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Do grafting and rootstock genotype affect the rhizobiome? A study of tomato systems

Ravin Poudel: Plant Pathology Department, University of Florida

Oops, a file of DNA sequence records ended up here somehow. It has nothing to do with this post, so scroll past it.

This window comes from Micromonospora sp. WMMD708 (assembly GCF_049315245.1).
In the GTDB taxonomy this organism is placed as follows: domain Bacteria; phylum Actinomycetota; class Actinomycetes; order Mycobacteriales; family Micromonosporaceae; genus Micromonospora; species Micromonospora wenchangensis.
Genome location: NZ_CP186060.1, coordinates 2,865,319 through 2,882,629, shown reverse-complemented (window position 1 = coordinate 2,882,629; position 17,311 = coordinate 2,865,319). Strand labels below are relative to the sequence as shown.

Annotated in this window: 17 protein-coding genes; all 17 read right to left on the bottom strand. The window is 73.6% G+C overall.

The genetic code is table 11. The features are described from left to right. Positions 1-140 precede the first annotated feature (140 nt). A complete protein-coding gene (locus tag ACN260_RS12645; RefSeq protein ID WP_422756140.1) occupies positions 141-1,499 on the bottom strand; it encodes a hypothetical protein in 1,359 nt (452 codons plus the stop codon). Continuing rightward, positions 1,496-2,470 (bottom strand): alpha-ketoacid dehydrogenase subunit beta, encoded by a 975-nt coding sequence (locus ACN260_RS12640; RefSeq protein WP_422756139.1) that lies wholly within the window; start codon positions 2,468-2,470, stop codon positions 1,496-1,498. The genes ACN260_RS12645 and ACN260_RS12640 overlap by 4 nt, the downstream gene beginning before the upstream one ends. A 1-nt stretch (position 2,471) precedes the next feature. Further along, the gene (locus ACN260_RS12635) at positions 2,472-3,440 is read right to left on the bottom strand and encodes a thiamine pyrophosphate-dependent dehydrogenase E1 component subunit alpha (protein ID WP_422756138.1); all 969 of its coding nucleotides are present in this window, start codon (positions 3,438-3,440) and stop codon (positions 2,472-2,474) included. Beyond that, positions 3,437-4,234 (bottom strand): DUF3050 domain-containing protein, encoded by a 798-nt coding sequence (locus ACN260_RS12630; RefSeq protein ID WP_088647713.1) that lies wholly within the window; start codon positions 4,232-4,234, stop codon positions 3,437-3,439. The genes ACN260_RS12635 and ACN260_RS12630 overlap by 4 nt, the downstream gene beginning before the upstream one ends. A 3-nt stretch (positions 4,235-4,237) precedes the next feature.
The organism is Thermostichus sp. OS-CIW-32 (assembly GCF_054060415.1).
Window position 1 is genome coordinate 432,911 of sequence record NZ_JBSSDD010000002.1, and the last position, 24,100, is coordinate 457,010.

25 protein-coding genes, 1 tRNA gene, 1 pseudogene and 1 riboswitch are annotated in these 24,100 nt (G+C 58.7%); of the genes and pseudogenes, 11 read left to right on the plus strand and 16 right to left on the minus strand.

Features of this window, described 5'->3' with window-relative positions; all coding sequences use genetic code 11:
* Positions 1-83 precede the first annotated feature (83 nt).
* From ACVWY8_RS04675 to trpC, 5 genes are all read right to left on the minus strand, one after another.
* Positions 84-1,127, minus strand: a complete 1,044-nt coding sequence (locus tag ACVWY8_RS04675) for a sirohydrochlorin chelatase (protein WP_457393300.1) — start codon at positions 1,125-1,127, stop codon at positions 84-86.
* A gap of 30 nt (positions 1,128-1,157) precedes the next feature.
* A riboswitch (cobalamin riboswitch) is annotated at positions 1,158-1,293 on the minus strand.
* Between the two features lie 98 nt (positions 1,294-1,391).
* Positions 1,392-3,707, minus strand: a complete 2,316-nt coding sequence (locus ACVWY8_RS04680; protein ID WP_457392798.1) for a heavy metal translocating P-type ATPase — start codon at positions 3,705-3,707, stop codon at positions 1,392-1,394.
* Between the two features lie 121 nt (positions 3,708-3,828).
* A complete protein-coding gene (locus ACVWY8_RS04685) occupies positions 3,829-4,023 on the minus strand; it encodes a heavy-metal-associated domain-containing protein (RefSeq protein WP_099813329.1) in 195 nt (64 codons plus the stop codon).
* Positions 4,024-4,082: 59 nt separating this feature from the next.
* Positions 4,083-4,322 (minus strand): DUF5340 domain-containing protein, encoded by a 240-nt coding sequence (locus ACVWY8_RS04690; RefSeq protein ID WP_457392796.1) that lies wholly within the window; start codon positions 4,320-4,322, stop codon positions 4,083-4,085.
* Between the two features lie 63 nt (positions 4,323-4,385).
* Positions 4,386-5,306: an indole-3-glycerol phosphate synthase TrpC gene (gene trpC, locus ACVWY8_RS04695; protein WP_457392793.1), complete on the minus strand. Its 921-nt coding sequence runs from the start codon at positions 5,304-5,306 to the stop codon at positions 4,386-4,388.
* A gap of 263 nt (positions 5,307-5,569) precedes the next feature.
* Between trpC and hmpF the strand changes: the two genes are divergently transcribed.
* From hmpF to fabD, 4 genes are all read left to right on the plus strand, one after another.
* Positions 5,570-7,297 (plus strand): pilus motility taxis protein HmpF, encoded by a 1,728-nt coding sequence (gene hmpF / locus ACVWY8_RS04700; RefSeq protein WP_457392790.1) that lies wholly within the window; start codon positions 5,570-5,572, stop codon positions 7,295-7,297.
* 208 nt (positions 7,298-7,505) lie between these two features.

<div>Root and rhizosphere microbiomes are critical for supporting nutrient exchange between plants and the bulk soil environment, and determining plant performance and health. We explore how rootstock genotype affects these microbiomes, with the hypothesis that rootstock genotypes have distinct microbial communities. We grafted scion BHN589 on tomato rootstock genotypes (N=4), and profiled the associated root and rhizosphere microbiomes by sequencing hypervariable regions of bacterial 16s rRNA and hypervariable fungal Internal Transcribed Spacer (ITS) regions. The majority of observed microbial taxa were shared across the rootstocks, while a small percentage (less than 3%, p <0.05) of microbial variation in ordination analysis was associated with genotype. Study site and root-rhizosphere compartment explained the majority of the observed variation in the microbial community across all the rootstock genotypes. A significantly more diverse community was observed in the higher yielding rootstock (Maxifort) compared to the controls. In addition, our analysis of microbial-association networks suggested higher microbial interactions for Maxifort in both the compartments. These results indicate a potential role of the rhizobiome in mediating the effects of grafting in vegetable production. Future approaches to modification of the rhizobiome may enhance disease management in this and related systems, when rootstocks are used to enhance disease resistance.</div>